Introduction.................................................................................................................1 Pop, Rock, and Music Theory .......................................................................1 The Learning Curve..........................................................................................2 Equipment...........................................................................................................2 Formatting Guide..............................................................................................3 Audio Content....................................................................................................3 Learning Piano ............................................................................................................4 First Steps ............................................................................................................4 Making Friends with your Piano..........................................................4 Having Good Technique.......................................................................5 Getting your Bearings: Finding C........................................................6 C Major ................................................................................................................7 F Major.................................................................................................................8 Relative Names ..................................................................................................8 Voicings................................................................................................................9 Rearranging Notes ...................................................................................9 Adding Bass.............................................................................................11 G Major..............................................................................................................12 “If I had $1000000”........................................................................................13 A Minor..............................................................................................................15 Tapping Your Fingers....................................................................................16 “When I Come Around” ..............................................................................17 “If I had $1000000” Revisited .....................................................................18 D Minor .............................................................................................................19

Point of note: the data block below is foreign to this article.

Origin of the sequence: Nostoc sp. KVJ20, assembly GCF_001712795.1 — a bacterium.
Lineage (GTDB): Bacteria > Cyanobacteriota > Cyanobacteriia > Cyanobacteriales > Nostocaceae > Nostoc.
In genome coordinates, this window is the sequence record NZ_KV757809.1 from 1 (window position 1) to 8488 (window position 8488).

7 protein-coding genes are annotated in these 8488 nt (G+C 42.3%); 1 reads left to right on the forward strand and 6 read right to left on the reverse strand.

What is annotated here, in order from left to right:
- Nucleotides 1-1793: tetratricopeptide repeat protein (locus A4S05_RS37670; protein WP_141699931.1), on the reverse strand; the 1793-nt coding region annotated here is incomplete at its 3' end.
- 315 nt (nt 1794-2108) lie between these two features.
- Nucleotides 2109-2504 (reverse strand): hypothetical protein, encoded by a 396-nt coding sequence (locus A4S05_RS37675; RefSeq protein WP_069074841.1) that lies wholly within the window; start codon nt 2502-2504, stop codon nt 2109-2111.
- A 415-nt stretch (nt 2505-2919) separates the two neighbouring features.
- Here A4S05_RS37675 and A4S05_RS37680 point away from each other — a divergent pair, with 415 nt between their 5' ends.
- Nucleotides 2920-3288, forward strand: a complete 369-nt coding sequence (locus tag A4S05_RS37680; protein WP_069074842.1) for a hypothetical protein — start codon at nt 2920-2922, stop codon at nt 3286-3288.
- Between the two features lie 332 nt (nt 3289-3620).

.................................................................26 “Wonderwall”...................................................................................................21 Moving Fifths and Roots by a Full Step ...............................32 ......23 Moving Fifths and Roots by a Half Step..............................................................20 Chord Transformations...............“Evil Ways”...............................................................................23 “Praise You”........................................................26 Conclusion............................................25 “When I Come Around” Revisited.........................................................................................................................................................................................